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abstract = "Our study aimed at finding a mechanistic relationship between the gut microbiome and breast cancer. Breast cancer cells are not in direct contact with these microbes, but disease could be influenced by bacterial metabolites including secondary bile acids that are exclusively synthesized by the microbiome and known to enter the human circulation. In murine and bench experiments, a secondary bile acid, lithocholic acid (LCA) in concentrations corresponding to its tissue reference concentrations (< 1 μM), reduced cancer cell proliferation (by 10–20{\%}) and VEGF production (by 37{\%}), aggressiveness and metastatic potential of primary tumors through inducing mesenchymal-to-epithelial transition, increased antitumor immune response, OXPHOS and the TCA cycle. Part of these effects was due to activation of TGR5 by LCA. Early stage breast cancer patients, versus control women, had reduced serum LCA levels, reduced chenodeoxycholic acid to LCA ratio, and reduced abundance of the baiH (7α/β-hydroxysteroid dehydroxylase, the key enzyme in LCA generation) gene in fecal DNA, all suggesting reduced microbial generation of LCA in early breast cancer.",
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AU - Mikó, Edit

AU - Vida, András

AU - Kovács, Tünde

AU - Ujlaki, Gyula

AU - Trencsényi, György

AU - Márton, I.

AU - Sári, Zsanett

AU - Kovács, Patrik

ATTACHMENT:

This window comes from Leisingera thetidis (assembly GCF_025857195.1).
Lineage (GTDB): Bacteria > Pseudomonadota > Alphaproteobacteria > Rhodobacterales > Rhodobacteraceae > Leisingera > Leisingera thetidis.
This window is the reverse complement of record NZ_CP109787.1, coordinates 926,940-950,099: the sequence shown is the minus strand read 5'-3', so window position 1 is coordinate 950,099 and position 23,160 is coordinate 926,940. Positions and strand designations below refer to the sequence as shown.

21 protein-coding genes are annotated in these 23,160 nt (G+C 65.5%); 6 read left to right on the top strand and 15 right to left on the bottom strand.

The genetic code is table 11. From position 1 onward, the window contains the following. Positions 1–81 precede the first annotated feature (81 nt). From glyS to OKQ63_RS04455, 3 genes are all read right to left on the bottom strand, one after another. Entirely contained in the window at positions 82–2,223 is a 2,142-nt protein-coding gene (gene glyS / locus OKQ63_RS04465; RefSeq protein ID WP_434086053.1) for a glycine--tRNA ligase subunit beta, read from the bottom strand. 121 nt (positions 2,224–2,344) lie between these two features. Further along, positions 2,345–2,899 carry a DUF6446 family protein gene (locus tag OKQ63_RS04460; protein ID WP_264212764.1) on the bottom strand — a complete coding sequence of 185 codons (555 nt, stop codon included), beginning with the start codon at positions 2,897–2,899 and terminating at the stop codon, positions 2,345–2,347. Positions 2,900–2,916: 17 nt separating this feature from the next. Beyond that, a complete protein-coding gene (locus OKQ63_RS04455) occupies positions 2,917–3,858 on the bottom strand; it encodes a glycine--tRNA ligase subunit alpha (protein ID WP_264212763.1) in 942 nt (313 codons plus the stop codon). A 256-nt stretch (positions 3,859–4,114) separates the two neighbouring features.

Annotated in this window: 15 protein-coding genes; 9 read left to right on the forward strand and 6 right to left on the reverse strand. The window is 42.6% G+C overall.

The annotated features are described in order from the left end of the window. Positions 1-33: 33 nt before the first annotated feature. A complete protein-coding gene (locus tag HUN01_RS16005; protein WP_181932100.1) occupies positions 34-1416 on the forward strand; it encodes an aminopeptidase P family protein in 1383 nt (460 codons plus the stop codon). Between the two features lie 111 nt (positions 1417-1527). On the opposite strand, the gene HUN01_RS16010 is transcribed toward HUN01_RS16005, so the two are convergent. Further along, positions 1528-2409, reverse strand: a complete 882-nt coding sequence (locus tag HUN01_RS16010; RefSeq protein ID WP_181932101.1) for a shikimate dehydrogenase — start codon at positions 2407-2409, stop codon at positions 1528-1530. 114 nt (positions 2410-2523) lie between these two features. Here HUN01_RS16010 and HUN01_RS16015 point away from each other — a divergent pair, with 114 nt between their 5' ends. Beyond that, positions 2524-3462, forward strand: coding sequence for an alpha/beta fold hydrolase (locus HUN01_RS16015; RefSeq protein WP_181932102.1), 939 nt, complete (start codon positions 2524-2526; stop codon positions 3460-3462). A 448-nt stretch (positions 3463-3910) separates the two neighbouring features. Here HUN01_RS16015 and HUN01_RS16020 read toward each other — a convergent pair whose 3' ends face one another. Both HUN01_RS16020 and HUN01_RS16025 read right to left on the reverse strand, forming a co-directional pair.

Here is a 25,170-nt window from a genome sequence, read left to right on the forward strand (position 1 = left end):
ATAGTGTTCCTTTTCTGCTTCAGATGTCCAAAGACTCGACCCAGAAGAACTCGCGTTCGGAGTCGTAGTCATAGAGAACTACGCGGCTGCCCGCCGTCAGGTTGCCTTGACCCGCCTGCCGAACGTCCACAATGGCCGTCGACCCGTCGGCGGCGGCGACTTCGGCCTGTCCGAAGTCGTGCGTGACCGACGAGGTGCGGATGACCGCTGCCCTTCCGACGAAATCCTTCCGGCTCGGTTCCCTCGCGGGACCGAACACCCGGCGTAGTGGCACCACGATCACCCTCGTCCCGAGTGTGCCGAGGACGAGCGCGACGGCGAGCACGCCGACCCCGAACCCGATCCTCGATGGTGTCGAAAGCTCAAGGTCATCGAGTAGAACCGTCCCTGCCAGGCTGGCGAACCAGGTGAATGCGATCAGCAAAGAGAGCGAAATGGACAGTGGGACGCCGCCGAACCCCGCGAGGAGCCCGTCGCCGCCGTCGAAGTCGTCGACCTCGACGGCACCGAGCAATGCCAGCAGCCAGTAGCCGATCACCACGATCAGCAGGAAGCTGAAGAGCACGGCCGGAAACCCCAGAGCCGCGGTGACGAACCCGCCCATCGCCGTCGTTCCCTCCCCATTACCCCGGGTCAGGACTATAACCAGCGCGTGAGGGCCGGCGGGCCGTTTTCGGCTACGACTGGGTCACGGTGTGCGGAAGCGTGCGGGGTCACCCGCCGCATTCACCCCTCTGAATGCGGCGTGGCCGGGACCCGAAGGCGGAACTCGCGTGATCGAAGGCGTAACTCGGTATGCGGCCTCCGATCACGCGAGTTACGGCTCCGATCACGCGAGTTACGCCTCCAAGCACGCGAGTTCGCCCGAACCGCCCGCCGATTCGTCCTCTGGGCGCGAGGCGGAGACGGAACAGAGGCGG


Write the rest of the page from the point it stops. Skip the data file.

AU - Boratkó, Anita

AU - Hujber, Zoltán

AU - Csonka, Tamás

AU - Antal-Szalmás, P.

AU - Watanabe, Mitsuhiro

AU - Gombos, I.

AU - Csoka, Balazs

AU - Kiss, Borbála

AU - Vígh, L.

AU - Szabó, J.

AU - Méhes, G.

AU - Sebestyén, A.

AU - Goedert, James J.

AU - Bai, Péter

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N2 - Our study aimed at finding a mechanistic relationship between the gut microbiome and breast cancer. Breast cancer cells are not in direct contact with these microbes, but disease could be influenced by bacterial metabolites including secondary bile acids that are exclusively synthesized by the microbiome and known to enter the human circulation. In murine and bench experiments, a secondary bile acid, lithocholic acid (LCA) in concentrations corresponding to its tissue reference concentrations (< 1 μM), reduced cancer cell proliferation (by 10–20%) and VEGF production (by 37%), aggressiveness and metastatic potential of primary tumors through inducing mesenchymal-to-epithelial transition, increased antitumor immune response, OXPHOS and the TCA cycle. Part of these effects was due to activation of TGR5 by LCA. Early stage breast cancer patients, versus control women, had reduced serum LCA levels, reduced chenodeoxycholic acid to LCA ratio, and reduced abundance of the baiH (7α/β-hydroxysteroid dehydroxylase, the key enzyme in LCA generation) gene in fecal DNA, all suggesting reduced microbial generation of LCA in early breast cancer.